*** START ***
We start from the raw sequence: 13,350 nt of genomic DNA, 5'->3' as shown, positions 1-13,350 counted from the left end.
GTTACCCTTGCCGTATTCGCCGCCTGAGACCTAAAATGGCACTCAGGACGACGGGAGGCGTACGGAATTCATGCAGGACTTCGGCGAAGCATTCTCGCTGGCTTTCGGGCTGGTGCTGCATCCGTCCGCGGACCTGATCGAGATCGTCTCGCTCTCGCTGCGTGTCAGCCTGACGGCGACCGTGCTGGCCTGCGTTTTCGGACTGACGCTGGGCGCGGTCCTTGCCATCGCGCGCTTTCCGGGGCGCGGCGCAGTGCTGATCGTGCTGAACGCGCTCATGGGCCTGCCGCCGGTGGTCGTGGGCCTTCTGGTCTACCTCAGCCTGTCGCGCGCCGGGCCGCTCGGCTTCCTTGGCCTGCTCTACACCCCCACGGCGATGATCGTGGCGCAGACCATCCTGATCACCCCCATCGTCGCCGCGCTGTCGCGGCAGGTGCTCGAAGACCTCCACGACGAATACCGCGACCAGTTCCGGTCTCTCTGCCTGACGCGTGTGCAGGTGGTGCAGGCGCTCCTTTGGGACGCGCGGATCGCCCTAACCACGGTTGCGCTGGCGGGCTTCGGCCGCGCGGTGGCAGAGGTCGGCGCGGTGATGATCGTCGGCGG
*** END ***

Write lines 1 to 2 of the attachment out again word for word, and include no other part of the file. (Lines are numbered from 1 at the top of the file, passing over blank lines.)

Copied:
We start from the raw sequence: 13,350 nt of genomic DNA, 5'->3' as shown, positions 1-13,350 counted from the left end.
GTTACCCTTGCCGTATTCGCCGCCTGAGACCTAAAATGGCACTCAGGACGACGGGAGGCGTACGGAATTCATGCAGGACTTCGGCGAAGCATTCTCGCTGGCTTTCGGGCTGGTGCTGCATCCGTCCGCGGACCTGATCGAGATCGTCTCGCTCTCGCTGCGTGTCAGCCTGACGGCGACCGTGCTGGCCTGCGTTTTCGGACTGACGCTGGGCGCGGTCCTTGCCATCGCGCGCTTTCCGGGGCGCGGCGCAGTGCTGATCGTGCTGAACGCGCTCATGGGCCTGCCGCCGGTGGTCGTGGGCCTTCTGGTCTACCTCAGCCTGTCGCGCGCCGGGCCGCTCGGCTTCCTTGGCCTGCTCTACACCCCCACGGCGATGATCGTGGCGCAGACCATCCTGATCACCCCCATCGTCGCCGCGCTGTCGCGGCAGGTGCTCGAAGACCTCCACGACGAATACCGCGACCAGTTCCGGTCTCTCTGCCTGACGCGTGTGCAGGTGGTGCAGGCGCTCCTTTGGGACGCGCGGATCGCCCTAACCACGGTTGCGCTGGCGGGCTTCGGCCGCGCGGTGGCAGAGGTCGGCGCGGTGATGATCGTCGGCGG